All About Ingredients

As you may have noticed, every one of our product reviews contains a full list of ingredients. Pause for a moment to consider how much time that takes us, how it taxes our typing and spelling skills, and how it degrades our vision to scrutinize those tiny labels printed in non-contrastive colors (La Prairie is the absolute worst!). But that's OK. We're here for you. We punish ourselves in this manner not simply because we're codependent messes desperately trying to earn someone's - anyone's - affection, but also because we know that understanding ingredients is one of the keys to knowing whether a product is likely to be worth the money charged for it. It will also allow you to see at a glance whether the product in question contains ingredients that might cause you to (a) break out with zits the size of an SUV, (b) become red and irritated or (c) experience spontaneous past life regression. Indeed, we consider this knowledge so important that we ourselves never buy a product without first perusing its ingredient list. Stores that give you direct access to the packaging, like Sephora and drugstores, make this quite simple. But in traditional department store displays, where the products are removed from their packaging, can be challenging. Or not, as the case may be. If you're at a department store, by all means sample the testers on the counter. However, before you buy just sweetly ask the salesperson to see the box. They will initially look at you like cattle staring at a new gate, because no one ever asks them to do that. Just persist until you get the package in hand. Then read and heed.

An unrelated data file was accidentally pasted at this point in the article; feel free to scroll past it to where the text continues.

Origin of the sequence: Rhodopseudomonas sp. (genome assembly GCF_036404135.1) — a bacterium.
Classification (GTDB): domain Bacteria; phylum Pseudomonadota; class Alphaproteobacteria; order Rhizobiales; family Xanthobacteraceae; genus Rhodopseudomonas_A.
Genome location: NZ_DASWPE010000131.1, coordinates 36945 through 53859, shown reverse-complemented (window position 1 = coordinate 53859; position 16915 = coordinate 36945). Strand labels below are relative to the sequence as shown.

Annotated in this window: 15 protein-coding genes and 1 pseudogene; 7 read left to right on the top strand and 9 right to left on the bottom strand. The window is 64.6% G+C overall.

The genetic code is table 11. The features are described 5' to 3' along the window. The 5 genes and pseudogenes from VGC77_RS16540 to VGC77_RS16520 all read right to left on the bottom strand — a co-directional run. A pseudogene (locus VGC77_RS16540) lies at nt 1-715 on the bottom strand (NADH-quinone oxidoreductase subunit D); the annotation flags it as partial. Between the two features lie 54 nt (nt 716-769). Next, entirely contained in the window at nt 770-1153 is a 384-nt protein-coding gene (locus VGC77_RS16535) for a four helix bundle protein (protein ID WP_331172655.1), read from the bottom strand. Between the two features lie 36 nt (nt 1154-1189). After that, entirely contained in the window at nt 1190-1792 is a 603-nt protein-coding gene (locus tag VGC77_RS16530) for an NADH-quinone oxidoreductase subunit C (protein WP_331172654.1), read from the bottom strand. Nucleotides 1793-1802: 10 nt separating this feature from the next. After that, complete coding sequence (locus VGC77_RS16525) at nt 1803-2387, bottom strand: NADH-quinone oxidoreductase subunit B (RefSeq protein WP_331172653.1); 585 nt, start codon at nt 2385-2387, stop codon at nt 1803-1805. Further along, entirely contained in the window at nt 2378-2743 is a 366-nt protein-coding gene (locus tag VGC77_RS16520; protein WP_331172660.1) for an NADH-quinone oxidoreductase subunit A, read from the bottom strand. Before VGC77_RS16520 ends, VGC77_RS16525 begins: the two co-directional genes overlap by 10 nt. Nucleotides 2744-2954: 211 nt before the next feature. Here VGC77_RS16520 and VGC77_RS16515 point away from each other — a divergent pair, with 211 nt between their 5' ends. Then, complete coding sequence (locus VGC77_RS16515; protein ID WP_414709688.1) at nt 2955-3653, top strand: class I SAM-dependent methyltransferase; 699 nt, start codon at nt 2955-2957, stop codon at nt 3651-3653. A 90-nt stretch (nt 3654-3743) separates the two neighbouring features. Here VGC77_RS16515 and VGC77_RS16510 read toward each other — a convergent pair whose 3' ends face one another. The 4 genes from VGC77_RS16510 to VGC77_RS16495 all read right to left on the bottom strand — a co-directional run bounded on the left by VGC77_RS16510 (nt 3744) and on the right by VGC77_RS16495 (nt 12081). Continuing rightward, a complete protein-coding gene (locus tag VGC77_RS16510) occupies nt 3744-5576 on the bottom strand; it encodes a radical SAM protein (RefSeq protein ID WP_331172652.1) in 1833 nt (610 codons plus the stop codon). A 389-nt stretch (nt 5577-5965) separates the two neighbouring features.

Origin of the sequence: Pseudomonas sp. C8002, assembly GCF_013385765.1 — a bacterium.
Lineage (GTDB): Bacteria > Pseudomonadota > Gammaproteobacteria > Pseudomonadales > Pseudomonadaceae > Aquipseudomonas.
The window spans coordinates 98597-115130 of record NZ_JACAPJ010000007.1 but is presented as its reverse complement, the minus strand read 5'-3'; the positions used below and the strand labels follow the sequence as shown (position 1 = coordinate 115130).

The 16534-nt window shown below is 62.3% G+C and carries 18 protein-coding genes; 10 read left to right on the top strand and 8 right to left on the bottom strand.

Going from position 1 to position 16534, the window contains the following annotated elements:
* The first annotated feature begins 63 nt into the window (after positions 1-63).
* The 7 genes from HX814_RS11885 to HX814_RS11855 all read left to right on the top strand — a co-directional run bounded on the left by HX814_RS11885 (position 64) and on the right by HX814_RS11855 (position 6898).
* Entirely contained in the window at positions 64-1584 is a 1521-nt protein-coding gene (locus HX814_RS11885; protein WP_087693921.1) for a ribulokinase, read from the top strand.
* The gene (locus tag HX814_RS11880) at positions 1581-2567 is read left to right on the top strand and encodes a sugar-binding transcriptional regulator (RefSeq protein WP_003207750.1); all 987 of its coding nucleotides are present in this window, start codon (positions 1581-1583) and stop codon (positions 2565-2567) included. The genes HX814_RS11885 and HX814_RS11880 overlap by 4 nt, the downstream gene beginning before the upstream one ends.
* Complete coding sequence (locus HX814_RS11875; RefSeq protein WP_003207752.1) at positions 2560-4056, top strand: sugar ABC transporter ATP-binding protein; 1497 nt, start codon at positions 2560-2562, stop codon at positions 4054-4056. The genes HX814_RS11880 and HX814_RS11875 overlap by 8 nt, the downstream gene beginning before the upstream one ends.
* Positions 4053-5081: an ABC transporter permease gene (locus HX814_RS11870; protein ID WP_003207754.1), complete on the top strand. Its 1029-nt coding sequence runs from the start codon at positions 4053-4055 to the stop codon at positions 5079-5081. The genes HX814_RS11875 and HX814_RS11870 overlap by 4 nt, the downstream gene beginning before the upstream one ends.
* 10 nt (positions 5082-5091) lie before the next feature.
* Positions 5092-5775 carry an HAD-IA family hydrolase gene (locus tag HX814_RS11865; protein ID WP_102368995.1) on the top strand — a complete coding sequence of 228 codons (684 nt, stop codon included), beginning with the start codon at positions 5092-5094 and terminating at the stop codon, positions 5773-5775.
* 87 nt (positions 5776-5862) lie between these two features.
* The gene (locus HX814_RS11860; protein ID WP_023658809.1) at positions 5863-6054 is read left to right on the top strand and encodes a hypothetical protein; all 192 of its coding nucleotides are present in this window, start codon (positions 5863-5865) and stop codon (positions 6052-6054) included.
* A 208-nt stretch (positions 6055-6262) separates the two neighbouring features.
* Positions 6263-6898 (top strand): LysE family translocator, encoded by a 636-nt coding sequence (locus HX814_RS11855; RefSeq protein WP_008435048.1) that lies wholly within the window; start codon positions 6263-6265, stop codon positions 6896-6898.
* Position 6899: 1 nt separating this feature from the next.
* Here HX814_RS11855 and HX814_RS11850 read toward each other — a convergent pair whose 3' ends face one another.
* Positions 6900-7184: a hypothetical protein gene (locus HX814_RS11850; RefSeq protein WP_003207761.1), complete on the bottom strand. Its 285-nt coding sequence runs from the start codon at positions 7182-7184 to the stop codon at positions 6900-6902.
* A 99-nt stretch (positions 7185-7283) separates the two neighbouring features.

Here's one tip that is worth remembering. If you are looking at a very high-priced cream, lotion or whatever, and its ingredient list consists entirely of things like "stearyl alcohol" and "glyceryl stearate" or "butylene glycol", think twice about the price you are paying. Because all of these ingredients are utterly basic industrial ingredients that are found in any and all skin care products. There's nothing wrong with them, and there may be nothing wrong with the product in question. But if you're being asked to fork over $50 or more for something that contains only such ingredients, then you are being ripped off. It's like being charged $5 for a cup of Folgers. Recall that the order of the ingredient list indicates the amount, roughly, of each ingredient. So even if there is one or two interesting ingredients in the list, if they're at the end of the list, that means the product contains about a molecule each. There are some skin care lines that are, to us, notorious for this scam. Chief among them is that dreadful Issima line from Guerlain.

But we digress. On this page we've organized all the links we know of that usefully summarize and discuss ingredients. We've annotated each link to give you more info. Please take the time to peruse these and become familiar with the basic ingredients. This knowledge will make you fierce and fearsome consumers of skin care products - just like us.

Botanical Extracts:
Many products contain botanical extracts, but list them giving their Latin names (and we don't mean Ricardo). The CFTA (Cosmetic, Fragrance and Toiletry Association - an industry group) web site contains a comprehensive listing of the latin names of botanical ingredients with their English equivalents. You can find it here:

Other Ingredients:
Once you know that cymbopogon schoenanthus is lemon grass, you might begin to wonder what all those other ingredients are. Here are some site links that explain them for you:

This page gives a very good general overview of ingredient laws and practices, and provides (at the bottom of the page) a poorly-formatted but nevertheless useful list of common additives and their purpose. It breaks them down by functional category, which makes it easier to understand. Go here:

BASF, the German chemical conglomerate, maintains a great page on their ingredients web site that lists a host of ingredients and their uses. One of the best:

take me home, bud!